Stability and Changes in Food Liking

Food Preferences in the two Germanys after the Reunification

During the 40 years of separation, the people of East and West Germany had become accustomed to different food products. Two years after the fall of the Berlin wall, ASAP Laboratory in Munich and the ASAP Laboratory at the German Institute of Food Research in Potsdam conducted a sensory experiment to examine the stability of food preferences in the two sections of post-reunification Germany.


Around 100 housewives from households with three or more members took part in the test. The tests were conducted in Munich and Potsdam, and ran over a time period of four weeks. The aim of the study was to find out if preferences towards eight different products would change during the time course of the test, and if there was a change, to what degree. The eight products tested were apple juice, tomato ketchup, sour cucumbers, blue cheese, vanilla cookies, honey, sausages, and natural yogurt. Most of the products were represented in three varieties: one which had been produced in East Germany, one from a West German producer, and a third of foreign origin.

  • Do people from both parts of Germany prefer products that have been produced in their "own" part of the country?

  • Do they recognize the products that have been produced in their "own" part of the country?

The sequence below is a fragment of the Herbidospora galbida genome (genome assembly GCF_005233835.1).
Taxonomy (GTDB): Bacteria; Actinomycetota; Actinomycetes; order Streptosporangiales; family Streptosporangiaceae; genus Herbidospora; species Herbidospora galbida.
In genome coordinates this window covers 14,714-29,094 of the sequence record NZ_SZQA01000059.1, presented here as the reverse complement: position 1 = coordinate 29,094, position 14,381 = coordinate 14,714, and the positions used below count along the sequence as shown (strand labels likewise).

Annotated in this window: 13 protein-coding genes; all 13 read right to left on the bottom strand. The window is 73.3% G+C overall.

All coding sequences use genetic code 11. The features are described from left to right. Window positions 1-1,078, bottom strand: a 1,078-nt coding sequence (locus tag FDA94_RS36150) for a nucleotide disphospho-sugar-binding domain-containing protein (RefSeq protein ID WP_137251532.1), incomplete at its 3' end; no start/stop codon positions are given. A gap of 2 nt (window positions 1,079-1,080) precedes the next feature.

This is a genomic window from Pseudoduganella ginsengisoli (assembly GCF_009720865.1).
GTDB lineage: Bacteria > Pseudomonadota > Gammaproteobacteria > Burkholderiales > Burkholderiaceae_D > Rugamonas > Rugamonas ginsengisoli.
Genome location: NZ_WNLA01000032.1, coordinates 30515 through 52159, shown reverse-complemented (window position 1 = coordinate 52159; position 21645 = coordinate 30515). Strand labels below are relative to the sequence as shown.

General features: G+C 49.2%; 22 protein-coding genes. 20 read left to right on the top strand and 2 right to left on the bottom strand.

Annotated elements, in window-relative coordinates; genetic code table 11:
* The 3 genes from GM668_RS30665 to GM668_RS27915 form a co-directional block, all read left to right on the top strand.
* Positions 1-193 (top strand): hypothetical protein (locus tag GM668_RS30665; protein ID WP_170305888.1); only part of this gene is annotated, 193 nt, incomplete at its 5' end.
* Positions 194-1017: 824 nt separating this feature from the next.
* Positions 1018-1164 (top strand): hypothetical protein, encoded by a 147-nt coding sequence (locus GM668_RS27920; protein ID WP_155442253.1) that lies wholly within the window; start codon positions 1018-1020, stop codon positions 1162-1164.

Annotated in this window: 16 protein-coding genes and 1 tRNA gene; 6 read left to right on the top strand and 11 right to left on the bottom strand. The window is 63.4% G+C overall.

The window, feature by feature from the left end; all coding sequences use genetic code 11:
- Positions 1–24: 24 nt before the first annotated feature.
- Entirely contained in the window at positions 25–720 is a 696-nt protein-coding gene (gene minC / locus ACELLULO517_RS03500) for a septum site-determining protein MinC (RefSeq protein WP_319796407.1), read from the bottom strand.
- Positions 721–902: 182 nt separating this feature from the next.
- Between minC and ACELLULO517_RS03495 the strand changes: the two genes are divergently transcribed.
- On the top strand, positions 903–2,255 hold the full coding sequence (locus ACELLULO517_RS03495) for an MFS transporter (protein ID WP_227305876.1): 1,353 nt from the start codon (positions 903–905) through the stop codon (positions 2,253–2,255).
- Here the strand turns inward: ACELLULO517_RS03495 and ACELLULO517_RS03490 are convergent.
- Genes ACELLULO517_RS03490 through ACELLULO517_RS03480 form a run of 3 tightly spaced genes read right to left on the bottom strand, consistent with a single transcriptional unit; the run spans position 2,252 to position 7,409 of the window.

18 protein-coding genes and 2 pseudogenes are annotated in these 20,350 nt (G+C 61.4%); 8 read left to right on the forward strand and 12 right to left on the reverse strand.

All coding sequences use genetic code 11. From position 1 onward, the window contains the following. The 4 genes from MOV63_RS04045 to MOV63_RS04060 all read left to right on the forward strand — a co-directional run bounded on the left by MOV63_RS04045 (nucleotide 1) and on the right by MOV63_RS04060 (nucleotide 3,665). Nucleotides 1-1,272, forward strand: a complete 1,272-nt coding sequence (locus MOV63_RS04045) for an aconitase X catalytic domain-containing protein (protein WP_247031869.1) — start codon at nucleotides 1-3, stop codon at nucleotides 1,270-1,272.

• Can this preference change by familiarization with the other products?

  • Are people from both parts of Germany willing to change their preferences to the same degree?

  • Is the readiness/willingness for a change of preferences from one group of products to another the same or is it different?

A change of preferences could be noted for about half of the examined products. Professor Köster draws the following conclusion from these results: each introduction of a new food, which is usually sampled only once, has a 50% chance of being successful. To lower the high failure rate in food innovations, he strongly suggests that the food industry make consequent use of the methods for early detection and evaluation of long-term-preferences provided by sensory research.



Claudia Rummel

ASAP GmbH, Association for Sensory Analysis and Product Development, Munich, Germany

Photo: © Barbara Pheby -